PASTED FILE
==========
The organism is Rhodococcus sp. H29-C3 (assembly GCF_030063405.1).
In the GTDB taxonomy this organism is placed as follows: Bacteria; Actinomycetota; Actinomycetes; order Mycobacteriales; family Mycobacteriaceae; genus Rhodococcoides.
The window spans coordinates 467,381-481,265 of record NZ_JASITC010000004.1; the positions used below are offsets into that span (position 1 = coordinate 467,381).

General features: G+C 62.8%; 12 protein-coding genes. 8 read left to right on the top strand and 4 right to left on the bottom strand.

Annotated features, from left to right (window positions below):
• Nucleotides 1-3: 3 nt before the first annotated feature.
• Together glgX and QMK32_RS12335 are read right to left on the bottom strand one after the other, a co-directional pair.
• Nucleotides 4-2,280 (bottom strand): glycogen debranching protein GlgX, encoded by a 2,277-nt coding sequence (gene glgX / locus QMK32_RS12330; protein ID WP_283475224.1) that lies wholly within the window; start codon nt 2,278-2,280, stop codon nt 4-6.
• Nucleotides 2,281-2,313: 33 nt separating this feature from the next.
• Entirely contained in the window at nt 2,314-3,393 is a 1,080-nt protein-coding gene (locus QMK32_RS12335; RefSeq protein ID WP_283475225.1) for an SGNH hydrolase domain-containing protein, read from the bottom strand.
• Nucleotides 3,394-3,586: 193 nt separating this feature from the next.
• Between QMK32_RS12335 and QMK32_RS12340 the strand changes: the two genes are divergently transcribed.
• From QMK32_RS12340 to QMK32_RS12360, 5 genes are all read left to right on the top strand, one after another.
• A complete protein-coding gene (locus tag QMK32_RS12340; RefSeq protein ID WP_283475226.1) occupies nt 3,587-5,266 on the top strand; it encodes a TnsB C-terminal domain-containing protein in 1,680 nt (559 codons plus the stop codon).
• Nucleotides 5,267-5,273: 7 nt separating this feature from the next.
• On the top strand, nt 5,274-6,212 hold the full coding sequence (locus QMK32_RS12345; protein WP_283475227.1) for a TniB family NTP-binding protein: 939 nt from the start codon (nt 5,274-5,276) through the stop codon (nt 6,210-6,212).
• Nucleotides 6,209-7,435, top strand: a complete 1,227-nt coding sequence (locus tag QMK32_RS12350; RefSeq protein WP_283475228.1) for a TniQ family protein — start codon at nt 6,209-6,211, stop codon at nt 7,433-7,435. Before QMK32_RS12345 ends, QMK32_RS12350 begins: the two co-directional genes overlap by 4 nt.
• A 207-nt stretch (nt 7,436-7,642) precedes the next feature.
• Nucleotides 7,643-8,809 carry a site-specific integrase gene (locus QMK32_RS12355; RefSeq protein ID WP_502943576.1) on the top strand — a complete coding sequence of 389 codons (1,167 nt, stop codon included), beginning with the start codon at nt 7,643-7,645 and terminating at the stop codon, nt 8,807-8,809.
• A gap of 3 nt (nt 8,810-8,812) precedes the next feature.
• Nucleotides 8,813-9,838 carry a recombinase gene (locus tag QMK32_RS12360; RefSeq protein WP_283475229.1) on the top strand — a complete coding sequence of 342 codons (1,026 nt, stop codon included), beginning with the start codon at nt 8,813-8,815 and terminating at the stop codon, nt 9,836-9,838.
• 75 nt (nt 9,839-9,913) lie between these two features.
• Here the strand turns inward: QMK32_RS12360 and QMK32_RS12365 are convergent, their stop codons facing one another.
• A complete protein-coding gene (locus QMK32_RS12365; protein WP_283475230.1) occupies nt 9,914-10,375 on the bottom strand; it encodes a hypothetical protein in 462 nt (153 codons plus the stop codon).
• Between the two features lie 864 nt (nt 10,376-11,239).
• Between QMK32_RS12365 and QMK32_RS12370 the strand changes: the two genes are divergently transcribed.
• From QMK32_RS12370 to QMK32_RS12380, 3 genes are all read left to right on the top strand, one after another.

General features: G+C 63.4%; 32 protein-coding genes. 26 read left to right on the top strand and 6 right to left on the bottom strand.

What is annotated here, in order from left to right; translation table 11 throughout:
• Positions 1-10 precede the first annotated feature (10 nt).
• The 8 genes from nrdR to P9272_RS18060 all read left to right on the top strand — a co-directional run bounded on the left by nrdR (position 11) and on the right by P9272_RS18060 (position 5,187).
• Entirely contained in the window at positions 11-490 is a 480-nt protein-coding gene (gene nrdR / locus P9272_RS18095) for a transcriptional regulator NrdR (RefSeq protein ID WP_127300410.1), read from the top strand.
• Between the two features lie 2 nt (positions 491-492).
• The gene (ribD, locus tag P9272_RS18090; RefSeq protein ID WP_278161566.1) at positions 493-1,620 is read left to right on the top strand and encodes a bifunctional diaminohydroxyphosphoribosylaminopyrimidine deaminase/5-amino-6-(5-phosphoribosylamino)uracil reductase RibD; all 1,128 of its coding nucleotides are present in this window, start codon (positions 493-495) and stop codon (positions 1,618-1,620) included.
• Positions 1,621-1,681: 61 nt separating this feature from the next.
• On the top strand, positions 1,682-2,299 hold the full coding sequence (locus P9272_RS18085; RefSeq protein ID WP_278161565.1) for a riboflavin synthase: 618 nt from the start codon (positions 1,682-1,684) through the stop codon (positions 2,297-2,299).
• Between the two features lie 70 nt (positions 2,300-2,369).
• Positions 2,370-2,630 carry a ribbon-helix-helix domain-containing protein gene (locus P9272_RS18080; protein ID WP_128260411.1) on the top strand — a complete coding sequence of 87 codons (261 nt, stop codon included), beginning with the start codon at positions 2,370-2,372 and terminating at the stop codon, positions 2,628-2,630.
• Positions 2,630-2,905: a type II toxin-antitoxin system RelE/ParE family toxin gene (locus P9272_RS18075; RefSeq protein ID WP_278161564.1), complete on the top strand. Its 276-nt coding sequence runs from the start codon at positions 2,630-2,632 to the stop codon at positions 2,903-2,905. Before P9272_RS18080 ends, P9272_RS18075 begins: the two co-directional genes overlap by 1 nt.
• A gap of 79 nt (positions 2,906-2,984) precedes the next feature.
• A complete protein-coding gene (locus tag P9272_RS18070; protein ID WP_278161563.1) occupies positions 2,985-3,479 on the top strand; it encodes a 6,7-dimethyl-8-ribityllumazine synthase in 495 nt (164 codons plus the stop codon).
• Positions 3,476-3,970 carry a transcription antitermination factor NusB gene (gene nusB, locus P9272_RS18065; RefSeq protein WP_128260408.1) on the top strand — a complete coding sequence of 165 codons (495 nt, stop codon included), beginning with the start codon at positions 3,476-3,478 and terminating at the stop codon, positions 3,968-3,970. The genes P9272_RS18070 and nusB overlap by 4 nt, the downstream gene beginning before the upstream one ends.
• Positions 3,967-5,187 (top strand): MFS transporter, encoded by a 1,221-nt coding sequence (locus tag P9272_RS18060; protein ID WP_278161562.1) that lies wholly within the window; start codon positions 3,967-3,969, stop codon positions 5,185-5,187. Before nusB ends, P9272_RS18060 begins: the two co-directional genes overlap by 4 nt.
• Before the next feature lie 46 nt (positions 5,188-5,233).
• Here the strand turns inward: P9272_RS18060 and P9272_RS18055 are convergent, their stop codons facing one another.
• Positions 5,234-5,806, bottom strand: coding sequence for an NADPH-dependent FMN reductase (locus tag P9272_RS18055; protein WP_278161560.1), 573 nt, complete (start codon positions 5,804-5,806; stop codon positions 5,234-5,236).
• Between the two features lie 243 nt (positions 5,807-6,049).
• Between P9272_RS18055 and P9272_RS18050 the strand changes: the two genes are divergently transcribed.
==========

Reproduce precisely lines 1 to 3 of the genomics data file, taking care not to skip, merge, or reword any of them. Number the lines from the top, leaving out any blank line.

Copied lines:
The organism is Rhodococcus sp. H29-C3 (assembly GCF_030063405.1).
In the GTDB taxonomy this organism is placed as follows: Bacteria; Actinomycetota; Actinomycetes; order Mycobacteriales; family Mycobacteriaceae; genus Rhodococcoides.
The window spans coordinates 467,381-481,265 of record NZ_JASITC010000004.1; the positions used below are offsets into that span (position 1 = coordinate 467,381).